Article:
Perdido 03

Perdido 03

Sunday, October 14, 2012

Corporate Education Reformers Looking To Churn Out Obedient Workers And Compliant Consumers

This Alternet article on the connection between behavioralism and consumerism resonates in the day and age of corporate education reform:

Those who rise to power in the corporatocracy are control freaks, addicted to the buzz of power over other human beings, and so it is natural for such authorities to have become excited by behavior modification.

Alfie Kohn, in Punished by Rewards (1993), documents with copious research how behavior modification works best on dependent, powerless, infantilized, bored, and institutionalized people. And so for authorities who get a buzz from controlling others, this creates a terrifying incentive to construct a society that creates dependent, powerless, infantilized, bored, and institutionalized people.
Many of the most successful applications of behavior modification have involved laboratory animals, children, or institutionalized adults. According to management theorists Richard Hackman and Greg Oldham in Work Redesign (1980), “Individuals in each of these groups are necessarily dependent on powerful others for many of the things they most want and need, and their behavior usually can be shaped with relative ease.”


Behavior modification is fundamentally a means of controlling people and thus for Kohn, “by its nature inimical to democracy, critical questioning, and the free exchange of ideas among equal participants.”

For Skinner, all behavior is externally controlled, and we don’t truly have freedom and choice. Behaviorists see freedom, choice, and intrinsic motivations as illusory, or what Skinner called “phantoms.” Back in the 1970s, Noam Chomsky exposed Skinner’s unscientific view of science, specifically Skinner’s view that science should be prohibited from examining internal states and intrinsic forces.

In democracy, citizens are free to think for themselves and explore, and are motivated by very real—not phantom—intrinsic forces, including curiosity and a desire for justice, community, and solidarity.

What is also scary about behaviorists is that their external controls can destroy intrinsic forces of our humanity that are necessary for a democratic society. Researcher Mark Lepper was able to diminish young children’s intrinsic joy of drawing with Magic Markers by awarding them personalized certificates for coloring with a Magic Marker. Even a single, one-time reward for doing something enjoyable can kill interest in it for weeks.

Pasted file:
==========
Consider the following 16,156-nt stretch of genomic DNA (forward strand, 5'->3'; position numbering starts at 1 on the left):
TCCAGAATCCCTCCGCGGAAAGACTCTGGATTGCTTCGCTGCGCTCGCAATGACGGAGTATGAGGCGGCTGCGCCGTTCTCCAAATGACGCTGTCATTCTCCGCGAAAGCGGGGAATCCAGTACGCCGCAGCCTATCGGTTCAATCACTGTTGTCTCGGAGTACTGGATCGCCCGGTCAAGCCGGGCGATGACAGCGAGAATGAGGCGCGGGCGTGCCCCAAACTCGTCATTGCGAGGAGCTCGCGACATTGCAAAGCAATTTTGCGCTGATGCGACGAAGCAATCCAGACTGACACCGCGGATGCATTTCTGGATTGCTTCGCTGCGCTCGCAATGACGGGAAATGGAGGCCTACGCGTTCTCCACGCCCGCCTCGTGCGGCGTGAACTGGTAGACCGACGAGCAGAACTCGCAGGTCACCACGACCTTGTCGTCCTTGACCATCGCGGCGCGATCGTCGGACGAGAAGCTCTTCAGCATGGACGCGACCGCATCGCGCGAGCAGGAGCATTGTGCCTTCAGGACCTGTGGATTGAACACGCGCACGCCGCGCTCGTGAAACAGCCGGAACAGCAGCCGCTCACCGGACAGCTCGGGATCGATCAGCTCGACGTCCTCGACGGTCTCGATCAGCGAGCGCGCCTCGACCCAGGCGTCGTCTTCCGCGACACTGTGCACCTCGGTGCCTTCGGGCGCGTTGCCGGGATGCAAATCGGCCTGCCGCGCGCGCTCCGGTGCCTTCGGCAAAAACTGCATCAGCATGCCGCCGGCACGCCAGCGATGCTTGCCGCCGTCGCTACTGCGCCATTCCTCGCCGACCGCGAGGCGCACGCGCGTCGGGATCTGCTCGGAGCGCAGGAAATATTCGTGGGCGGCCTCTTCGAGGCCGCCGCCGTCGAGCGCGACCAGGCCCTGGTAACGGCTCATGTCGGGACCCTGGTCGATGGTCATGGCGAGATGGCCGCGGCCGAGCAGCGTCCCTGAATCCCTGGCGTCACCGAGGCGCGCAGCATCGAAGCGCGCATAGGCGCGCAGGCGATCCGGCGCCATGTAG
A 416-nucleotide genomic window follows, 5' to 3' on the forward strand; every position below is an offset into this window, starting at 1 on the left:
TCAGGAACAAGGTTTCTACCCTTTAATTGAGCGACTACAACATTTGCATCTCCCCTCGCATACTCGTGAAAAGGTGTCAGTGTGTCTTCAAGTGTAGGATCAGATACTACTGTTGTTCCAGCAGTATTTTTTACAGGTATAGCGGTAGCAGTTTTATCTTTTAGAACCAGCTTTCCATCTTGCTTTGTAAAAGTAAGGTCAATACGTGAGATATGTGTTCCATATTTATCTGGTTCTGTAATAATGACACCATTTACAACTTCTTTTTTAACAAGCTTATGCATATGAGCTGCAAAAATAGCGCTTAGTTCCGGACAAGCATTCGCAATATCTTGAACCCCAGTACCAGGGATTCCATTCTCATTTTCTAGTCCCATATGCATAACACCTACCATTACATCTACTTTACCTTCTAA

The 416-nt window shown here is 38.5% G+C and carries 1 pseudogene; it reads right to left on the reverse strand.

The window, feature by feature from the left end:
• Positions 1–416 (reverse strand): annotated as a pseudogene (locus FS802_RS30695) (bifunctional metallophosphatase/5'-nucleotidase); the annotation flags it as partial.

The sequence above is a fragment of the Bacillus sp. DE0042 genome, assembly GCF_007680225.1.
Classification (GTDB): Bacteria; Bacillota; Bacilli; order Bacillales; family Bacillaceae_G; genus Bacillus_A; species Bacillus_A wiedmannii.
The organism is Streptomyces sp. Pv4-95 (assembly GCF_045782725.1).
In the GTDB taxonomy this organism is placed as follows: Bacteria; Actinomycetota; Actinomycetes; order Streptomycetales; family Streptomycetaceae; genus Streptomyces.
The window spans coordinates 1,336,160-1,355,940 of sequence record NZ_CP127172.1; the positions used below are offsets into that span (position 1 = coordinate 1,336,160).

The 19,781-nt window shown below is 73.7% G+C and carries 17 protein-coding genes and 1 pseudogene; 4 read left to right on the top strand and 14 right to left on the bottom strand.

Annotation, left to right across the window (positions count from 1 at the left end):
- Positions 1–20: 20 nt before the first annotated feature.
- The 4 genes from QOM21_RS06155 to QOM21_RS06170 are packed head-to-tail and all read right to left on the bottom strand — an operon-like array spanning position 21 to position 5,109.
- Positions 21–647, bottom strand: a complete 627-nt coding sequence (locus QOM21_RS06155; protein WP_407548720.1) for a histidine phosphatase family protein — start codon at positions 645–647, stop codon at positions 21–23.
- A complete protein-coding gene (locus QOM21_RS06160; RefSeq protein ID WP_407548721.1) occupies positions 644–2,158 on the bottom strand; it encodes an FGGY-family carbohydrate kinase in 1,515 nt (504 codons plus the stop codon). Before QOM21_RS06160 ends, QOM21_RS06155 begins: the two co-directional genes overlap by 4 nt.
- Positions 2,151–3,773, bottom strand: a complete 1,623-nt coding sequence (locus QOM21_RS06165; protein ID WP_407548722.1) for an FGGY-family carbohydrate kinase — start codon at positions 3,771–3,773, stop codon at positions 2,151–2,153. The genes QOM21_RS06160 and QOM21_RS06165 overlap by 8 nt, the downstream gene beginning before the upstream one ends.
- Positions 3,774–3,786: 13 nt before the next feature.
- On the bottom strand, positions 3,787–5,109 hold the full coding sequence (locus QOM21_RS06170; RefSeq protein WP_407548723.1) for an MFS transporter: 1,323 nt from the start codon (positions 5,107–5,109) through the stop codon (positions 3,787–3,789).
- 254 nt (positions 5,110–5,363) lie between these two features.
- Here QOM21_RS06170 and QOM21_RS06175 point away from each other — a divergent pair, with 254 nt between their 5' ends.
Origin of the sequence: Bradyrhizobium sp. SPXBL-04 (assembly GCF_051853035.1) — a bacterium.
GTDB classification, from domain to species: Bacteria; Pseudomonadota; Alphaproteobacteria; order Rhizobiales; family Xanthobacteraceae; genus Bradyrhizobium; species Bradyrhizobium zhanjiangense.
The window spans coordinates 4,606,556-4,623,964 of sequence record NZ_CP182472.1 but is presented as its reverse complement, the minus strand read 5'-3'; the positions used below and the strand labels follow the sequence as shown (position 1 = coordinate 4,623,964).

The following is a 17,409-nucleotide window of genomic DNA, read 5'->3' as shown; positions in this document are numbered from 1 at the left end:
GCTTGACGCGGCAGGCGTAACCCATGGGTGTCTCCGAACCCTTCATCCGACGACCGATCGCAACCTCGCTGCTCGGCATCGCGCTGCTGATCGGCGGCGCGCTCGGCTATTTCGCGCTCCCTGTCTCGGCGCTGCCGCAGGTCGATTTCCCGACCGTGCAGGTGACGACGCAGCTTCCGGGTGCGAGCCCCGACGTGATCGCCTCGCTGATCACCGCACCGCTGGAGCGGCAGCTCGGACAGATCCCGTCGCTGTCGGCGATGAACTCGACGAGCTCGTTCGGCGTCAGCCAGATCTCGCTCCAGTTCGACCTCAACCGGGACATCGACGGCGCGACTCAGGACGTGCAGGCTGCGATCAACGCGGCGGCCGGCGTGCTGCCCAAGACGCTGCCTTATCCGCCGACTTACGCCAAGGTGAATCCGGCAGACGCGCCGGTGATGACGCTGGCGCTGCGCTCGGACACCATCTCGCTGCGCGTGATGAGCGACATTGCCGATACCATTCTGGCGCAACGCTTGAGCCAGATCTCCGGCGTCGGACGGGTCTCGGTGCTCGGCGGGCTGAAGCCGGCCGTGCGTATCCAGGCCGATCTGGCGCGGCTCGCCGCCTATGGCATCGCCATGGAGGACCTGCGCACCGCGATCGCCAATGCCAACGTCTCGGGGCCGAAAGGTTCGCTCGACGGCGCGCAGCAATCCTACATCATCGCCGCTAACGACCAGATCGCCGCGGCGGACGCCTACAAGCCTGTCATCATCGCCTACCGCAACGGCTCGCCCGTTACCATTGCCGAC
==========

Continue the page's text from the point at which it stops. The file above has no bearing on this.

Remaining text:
Behavior modification can also destroy our intrinsic desire for compassion, which is necessary for a democratic society. Kohn offers several studies showing “children whose parents believe in using rewards to motivate them are less cooperative and generous [children] than their peers.” Children of mothers who relied on tangible rewards were less likely than other children to care and share at home. 

And that, of course, is the ultimate objective of the corporate education reform movement - to develop obedient, compliant, easily manipulated children who will acquiesce as adults to the capitalist punishment/rewards system they have been taught as children in public schools run by authoritarian control freaks like Andrew Cuomo, Michael Bloomberg, Joel Klein, Michelle Rhee, Eva Moskowitz, Geoffrey Canada, et al.

Evil - truly evil.

1 comment:

  1. Do you think education can be saved without a broad cultural upheaval that brings about a mass refusal of the capitalist punishment/rewards system? My own suspicion is that we can only be optimistic about education when we read about media moguls tearing their hair out trying to explain why the ratings for programmes like X-Factor have plummeted and why the billions spent on advertising no longer seem to be making any difference to the sales figures.